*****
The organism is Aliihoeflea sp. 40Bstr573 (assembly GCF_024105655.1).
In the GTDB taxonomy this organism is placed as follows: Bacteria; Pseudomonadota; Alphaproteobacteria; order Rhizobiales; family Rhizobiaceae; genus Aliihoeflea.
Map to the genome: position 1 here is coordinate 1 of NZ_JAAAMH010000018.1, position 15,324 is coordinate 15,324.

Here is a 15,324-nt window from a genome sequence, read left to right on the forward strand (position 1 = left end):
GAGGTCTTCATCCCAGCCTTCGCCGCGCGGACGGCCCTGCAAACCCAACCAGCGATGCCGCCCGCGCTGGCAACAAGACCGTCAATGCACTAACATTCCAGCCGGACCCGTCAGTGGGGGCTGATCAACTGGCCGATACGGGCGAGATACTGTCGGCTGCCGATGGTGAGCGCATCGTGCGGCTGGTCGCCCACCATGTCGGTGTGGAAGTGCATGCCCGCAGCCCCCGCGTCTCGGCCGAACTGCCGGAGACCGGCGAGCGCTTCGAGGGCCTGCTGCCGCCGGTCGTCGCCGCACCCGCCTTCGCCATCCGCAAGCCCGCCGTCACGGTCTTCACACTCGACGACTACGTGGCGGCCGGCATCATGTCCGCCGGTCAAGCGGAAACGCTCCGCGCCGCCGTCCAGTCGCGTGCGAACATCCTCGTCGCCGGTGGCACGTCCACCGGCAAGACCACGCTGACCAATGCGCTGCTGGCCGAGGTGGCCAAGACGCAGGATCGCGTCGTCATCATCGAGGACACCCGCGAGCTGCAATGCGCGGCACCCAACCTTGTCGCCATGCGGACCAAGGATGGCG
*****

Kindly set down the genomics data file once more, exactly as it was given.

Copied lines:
The organism is Aliihoeflea sp. 40Bstr573 (assembly GCF_024105655.1).
In the GTDB taxonomy this organism is placed as follows: Bacteria; Pseudomonadota; Alphaproteobacteria; order Rhizobiales; family Rhizobiaceae; genus Aliihoeflea.
Map to the genome: position 1 here is coordinate 1 of NZ_JAAAMH010000018.1, position 15,324 is coordinate 15,324.

Here is a 15,324-nt window from a genome sequence, read left to right on the forward strand (position 1 = left end):
GAGGTCTTCATCCCAGCCTTCGCCGCGCGGACGGCCCTGCAAACCCAACCAGCGATGCCGCCCGCGCTGGCAACAAGACCGTCAATGCACTAACATTCCAGCCGGACCCGTCAGTGGGGGCTGATCAACTGGCCGATACGGGCGAGATACTGTCGGCTGCCGATGGTGAGCGCATCGTGCGGCTGGTCGCCCACCATGTCGGTGTGGAAGTGCATGCCCGCAGCCCCCGCGTCTCGGCCGAACTGCCGGAGACCGGCGAGCGCTTCGAGGGCCTGCTGCCGCCGGTCGTCGCCGCACCCGCCTTCGCCATCCGCAAGCCCGCCGTCACGGTCTTCACACTCGACGACTACGTGGCGGCCGGCATCATGTCCGCCGGTCAAGCGGAAACGCTCCGCGCCGCCGTCCAGTCGCGTGCGAACATCCTCGTCGCCGGTGGCACGTCCACCGGCAAGACCACGCTGACCAATGCGCTGCTGGCCGAGGTGGCCAAGACGCAGGATCGCGTCGTCATCATCGAGGACACCCGCGAGCTGCAATGCGCGGCACCCAACCTTGTCGCCATGCGGACCAAGGATGGCG